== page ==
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Why a Pollinator Garden?

by Kristina Lefever

at the request of the Medford Garden Club

Scenic vistas of orchards, farms, ranches, beautiful mountains and valleys full of wildflowers ..... we must be in Southern Oregon! Although, if you have lived here for more than a few years, you have seen the changes - open land giving way to places for human habitation, new businesses, city infrastructure, and more.

This article is to offer a reason, and a way, and yes, a hope, that we as humans can help offset these changes for the long-term sustainability of this beautiful place where we live. My premise is that gardens, specifically pollinator gardens, are even more important now, because they provide not only a much needed respite for the remaining populations of pollinator species, but also a place for them to live, survive, and thrive in an ever shrinking larger landscape. It is becoming more and more apparent that gardens can no longer serve only the interest of “us” - in fact, we must think about how our outdoor spaces can serve other creatures who live here, too, before it's too late.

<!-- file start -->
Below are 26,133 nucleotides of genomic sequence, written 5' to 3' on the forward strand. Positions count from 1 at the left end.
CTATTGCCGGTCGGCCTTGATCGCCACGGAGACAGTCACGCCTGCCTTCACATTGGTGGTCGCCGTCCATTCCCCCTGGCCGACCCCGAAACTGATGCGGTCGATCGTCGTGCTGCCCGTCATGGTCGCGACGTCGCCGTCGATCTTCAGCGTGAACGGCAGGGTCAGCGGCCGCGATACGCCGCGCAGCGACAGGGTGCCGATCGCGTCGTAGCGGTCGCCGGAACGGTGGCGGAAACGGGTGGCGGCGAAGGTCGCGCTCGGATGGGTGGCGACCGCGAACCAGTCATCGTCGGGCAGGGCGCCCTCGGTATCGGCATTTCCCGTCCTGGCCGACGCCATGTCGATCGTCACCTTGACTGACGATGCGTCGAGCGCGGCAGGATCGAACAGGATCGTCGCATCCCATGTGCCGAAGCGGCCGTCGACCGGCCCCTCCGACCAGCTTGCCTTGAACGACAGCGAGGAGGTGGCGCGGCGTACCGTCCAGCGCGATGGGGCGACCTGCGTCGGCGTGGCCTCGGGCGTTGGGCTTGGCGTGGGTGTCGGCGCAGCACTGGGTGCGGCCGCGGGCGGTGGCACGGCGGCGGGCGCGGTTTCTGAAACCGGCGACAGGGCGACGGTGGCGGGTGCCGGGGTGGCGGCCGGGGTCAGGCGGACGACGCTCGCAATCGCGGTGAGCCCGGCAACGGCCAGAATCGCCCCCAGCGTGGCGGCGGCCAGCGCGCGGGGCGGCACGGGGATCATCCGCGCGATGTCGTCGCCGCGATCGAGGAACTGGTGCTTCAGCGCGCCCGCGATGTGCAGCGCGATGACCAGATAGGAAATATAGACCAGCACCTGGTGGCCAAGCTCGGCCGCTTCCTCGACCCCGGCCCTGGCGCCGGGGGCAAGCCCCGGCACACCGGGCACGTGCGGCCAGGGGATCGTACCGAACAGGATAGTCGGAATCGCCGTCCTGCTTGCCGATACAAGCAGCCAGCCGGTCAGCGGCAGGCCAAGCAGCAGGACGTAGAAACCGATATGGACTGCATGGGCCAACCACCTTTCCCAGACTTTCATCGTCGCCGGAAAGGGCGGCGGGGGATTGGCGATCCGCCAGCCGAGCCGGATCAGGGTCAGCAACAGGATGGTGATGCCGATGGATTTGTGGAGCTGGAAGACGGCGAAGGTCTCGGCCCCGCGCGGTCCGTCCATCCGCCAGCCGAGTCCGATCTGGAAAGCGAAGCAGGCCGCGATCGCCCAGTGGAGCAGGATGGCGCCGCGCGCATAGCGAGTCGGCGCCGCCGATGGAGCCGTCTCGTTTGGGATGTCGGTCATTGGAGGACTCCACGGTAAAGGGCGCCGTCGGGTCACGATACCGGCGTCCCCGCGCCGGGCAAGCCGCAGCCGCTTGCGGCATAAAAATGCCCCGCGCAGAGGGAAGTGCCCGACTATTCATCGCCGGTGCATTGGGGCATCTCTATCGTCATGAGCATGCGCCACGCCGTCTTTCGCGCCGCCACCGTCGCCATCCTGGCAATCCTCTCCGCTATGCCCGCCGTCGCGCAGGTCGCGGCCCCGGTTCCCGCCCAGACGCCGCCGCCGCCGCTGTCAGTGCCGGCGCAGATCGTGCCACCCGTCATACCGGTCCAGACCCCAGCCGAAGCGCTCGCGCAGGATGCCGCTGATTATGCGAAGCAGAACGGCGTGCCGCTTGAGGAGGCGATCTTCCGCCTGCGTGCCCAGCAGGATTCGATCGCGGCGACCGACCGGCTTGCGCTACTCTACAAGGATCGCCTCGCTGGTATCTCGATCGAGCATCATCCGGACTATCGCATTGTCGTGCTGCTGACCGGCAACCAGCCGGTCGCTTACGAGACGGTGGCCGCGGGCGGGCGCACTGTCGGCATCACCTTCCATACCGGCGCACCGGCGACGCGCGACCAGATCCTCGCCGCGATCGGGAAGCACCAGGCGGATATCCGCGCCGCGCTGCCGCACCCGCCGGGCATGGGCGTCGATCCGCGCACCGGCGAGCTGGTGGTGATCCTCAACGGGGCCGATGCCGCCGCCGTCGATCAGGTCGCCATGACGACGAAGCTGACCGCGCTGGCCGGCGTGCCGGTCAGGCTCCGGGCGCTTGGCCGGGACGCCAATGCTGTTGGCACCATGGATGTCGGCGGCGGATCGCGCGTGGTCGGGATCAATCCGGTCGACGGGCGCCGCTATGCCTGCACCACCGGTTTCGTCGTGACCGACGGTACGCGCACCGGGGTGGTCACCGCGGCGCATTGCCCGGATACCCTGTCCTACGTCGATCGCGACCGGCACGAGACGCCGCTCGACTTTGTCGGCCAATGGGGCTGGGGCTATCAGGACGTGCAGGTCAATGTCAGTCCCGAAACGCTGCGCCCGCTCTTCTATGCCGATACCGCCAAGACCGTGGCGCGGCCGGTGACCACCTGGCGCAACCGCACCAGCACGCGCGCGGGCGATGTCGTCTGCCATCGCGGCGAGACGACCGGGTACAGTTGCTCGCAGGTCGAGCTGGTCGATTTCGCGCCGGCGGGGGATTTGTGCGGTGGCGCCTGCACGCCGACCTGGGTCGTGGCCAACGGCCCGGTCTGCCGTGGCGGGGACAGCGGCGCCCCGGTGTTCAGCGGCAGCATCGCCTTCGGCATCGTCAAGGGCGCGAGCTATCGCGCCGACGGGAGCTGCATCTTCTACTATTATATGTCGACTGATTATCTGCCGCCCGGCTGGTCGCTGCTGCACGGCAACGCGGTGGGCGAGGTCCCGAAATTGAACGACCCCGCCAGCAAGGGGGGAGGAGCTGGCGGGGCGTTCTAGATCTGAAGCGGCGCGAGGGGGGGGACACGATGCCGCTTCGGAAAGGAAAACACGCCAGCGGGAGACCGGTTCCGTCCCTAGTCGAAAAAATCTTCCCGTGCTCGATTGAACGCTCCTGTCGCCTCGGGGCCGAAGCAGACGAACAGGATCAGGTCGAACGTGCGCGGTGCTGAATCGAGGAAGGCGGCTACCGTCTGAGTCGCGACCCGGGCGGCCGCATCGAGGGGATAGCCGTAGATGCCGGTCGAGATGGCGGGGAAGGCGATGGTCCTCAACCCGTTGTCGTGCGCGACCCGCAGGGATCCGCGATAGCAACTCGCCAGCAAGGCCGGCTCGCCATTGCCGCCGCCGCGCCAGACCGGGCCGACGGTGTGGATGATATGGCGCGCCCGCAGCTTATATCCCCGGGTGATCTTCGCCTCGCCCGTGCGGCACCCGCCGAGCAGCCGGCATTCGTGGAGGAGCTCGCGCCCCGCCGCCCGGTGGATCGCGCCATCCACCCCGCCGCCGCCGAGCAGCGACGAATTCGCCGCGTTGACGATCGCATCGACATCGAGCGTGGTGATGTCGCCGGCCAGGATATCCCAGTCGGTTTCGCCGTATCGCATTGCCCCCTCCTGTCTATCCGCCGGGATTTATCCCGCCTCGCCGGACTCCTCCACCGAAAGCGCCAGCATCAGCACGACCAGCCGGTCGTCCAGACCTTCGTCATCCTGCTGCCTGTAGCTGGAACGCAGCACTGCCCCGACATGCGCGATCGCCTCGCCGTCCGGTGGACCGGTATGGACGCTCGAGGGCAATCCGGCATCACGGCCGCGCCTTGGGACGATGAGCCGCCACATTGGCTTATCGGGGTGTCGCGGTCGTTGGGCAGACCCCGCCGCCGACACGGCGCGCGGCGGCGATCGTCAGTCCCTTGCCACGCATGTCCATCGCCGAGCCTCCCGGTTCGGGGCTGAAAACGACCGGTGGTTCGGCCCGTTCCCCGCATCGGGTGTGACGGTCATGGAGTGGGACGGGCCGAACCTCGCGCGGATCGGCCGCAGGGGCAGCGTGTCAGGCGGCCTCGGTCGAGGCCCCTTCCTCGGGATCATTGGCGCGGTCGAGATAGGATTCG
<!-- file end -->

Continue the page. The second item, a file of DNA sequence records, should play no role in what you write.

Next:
And not just too late for the bees and the butterflies and the birds who depend on these plants, especially the plants that are native to this place, but "too late" for us, too. Because, without these tiny, almost invisible creatures, our world will become bereft of not only the beauty that we see around us in the landscapes of southern Oregon, but our food crops will suffer as well. Consider the madrone and the cherry tree, the manzanita and the tomato, the yarrow and the carrot, the honeysuckle and the squash - all of these flowers must be pollinated in order to set seed and reproduce. (Photo of Tarweed in seed and flower)

In fact, 85% percent of all flowering plants, including trees and other native plants, depend on bees, flies, wasps, butterflies, moths, and hummingbirds to be their partner in reproduction. Especially those hard-working bees, who help provide us with one out of every three bites of food.